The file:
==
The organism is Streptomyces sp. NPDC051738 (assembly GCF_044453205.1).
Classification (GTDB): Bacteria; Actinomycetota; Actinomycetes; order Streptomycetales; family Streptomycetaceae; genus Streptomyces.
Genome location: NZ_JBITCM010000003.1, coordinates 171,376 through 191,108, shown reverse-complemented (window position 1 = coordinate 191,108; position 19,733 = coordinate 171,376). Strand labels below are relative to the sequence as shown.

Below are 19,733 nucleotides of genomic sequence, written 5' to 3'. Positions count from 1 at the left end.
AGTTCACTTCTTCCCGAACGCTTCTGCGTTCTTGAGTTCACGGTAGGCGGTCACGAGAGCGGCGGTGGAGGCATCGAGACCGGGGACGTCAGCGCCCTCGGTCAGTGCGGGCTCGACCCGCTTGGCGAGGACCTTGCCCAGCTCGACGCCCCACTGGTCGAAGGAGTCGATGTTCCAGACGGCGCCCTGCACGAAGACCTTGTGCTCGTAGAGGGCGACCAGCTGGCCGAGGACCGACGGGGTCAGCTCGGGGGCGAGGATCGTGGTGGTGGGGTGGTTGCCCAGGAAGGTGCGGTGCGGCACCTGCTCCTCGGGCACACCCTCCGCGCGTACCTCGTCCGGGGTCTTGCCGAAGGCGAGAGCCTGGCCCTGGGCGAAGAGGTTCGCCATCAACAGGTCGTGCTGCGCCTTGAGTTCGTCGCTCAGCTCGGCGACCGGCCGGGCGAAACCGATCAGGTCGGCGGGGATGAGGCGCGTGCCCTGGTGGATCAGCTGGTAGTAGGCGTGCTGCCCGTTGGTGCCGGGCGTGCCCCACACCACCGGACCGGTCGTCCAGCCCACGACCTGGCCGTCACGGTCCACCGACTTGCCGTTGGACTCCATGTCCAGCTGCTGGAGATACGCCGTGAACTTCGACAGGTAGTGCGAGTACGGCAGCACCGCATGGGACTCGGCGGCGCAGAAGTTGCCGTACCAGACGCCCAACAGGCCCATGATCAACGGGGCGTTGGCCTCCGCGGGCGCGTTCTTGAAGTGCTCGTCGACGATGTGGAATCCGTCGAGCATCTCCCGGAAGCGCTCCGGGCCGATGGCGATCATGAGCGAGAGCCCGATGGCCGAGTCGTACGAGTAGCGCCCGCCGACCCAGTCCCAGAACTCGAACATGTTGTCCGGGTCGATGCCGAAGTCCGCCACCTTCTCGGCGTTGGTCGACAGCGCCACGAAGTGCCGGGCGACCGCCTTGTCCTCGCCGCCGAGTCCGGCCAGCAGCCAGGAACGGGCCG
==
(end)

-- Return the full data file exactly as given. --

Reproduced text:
The organism is Streptomyces sp. NPDC051738 (assembly GCF_044453205.1).
Classification (GTDB): Bacteria; Actinomycetota; Actinomycetes; order Streptomycetales; family Streptomycetaceae; genus Streptomyces.
Genome location: NZ_JBITCM010000003.1, coordinates 171,376 through 191,108, shown reverse-complemented (window position 1 = coordinate 191,108; position 19,733 = coordinate 171,376). Strand labels below are relative to the sequence as shown.

Below are 19,733 nucleotides of genomic sequence, written 5' to 3'. Positions count from 1 at the left end.
AGTTCACTTCTTCCCGAACGCTTCTGCGTTCTTGAGTTCACGGTAGGCGGTCACGAGAGCGGCGGTGGAGGCATCGAGACCGGGGACGTCAGCGCCCTCGGTCAGTGCGGGCTCGACCCGCTTGGCGAGGACCTTGCCCAGCTCGACGCCCCACTGGTCGAAGGAGTCGATGTTCCAGACGGCGCCCTGCACGAAGACCTTGTGCTCGTAGAGGGCGACCAGCTGGCCGAGGACCGACGGGGTCAGCTCGGGGGCGAGGATCGTGGTGGTGGGGTGGTTGCCCAGGAAGGTGCGGTGCGGCACCTGCTCCTCGGGCACACCCTCCGCGCGTACCTCGTCCGGGGTCTTGCCGAAGGCGAGAGCCTGGCCCTGGGCGAAGAGGTTCGCCATCAACAGGTCGTGCTGCGCCTTGAGTTCGTCGCTCAGCTCGGCGACCGGCCGGGCGAAACCGATCAGGTCGGCGGGGATGAGGCGCGTGCCCTGGTGGATCAGCTGGTAGTAGGCGTGCTGCCCGTTGGTGCCGGGCGTGCCCCACACCACCGGACCGGTCGTCCAGCCCACGACCTGGCCGTCACGGTCCACCGACTTGCCGTTGGACTCCATGTCCAGCTGCTGGAGATACGCCGTGAACTTCGACAGGTAGTGCGAGTACGGCAGCACCGCATGGGACTCGGCGGCGCAGAAGTTGCCGTACCAGACGCCCAACAGGCCCATGATCAACGGGGCGTTGGCCTCCGCGGGCGCGTTCTTGAAGTGCTCGTCGACGATGTGGAATCCGTCGAGCATCTCCCGGAAGCGCTCCGGGCCGATGGCGATCATGAGCGAGAGCCCGATGGCCGAGTCGTACGAGTAGCGCCCGCCGACCCAGTCCCAGAACTCGAACATGTTGTCCGGGTCGATGCCGAAGTCCGCCACCTTCTCGGCGTTGGTCGACAGCGCCACGAAGTGCCGGGCGACCGCCTTGTCCTCGCCGCCGAGTCCGGCCAGCAGCCAGGAACGGGCCG